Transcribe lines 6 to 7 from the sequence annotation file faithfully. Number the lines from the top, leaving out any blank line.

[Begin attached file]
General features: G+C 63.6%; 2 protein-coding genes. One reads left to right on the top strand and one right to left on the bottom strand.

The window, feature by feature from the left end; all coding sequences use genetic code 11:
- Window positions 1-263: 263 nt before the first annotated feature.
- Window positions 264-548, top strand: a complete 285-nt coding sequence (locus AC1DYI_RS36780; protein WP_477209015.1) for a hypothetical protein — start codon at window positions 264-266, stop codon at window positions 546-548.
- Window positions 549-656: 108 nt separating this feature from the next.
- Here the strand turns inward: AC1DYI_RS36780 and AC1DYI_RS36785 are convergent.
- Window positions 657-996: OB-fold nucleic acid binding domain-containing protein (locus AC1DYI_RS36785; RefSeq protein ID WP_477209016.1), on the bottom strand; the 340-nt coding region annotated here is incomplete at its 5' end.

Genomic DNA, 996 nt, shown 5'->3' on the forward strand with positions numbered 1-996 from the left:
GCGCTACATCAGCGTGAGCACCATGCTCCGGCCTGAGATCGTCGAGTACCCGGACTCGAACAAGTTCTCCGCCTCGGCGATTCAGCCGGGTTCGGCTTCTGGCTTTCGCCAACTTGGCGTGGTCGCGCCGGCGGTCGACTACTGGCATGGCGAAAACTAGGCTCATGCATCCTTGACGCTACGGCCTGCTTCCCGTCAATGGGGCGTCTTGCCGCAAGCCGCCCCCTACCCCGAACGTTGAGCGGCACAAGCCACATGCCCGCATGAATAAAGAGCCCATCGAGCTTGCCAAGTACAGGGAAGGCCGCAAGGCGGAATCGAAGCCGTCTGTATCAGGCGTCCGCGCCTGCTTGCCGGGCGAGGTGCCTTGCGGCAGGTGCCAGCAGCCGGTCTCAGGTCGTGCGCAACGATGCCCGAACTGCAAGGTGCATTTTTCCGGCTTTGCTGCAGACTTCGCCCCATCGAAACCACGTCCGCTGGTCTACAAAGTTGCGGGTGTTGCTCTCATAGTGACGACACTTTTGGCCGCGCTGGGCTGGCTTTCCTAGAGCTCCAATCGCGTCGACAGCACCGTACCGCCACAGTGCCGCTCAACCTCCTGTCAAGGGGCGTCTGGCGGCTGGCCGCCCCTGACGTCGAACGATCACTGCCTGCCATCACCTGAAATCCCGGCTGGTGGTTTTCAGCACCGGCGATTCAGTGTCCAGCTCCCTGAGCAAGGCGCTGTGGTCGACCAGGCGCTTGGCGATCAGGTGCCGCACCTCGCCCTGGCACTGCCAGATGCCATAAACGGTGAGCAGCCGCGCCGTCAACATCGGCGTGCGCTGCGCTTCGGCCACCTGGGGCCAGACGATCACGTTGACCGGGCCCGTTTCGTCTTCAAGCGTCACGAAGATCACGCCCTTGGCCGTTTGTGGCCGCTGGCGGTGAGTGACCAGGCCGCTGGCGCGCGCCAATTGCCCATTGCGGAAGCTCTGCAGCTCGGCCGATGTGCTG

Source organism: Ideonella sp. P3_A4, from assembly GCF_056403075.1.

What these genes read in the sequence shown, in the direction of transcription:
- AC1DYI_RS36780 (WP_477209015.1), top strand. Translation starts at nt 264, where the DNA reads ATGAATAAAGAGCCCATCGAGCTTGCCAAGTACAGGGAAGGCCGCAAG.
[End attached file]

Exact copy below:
- Here the strand turns inward: AC1DYI_RS36780 and AC1DYI_RS36785 are convergent.
- Window positions 657-996: OB-fold nucleic acid binding domain-containing protein (locus AC1DYI_RS36785; RefSeq protein ID WP_477209016.1), on the bottom strand; the 340-nt coding region annotated here is incomplete at its 5' end.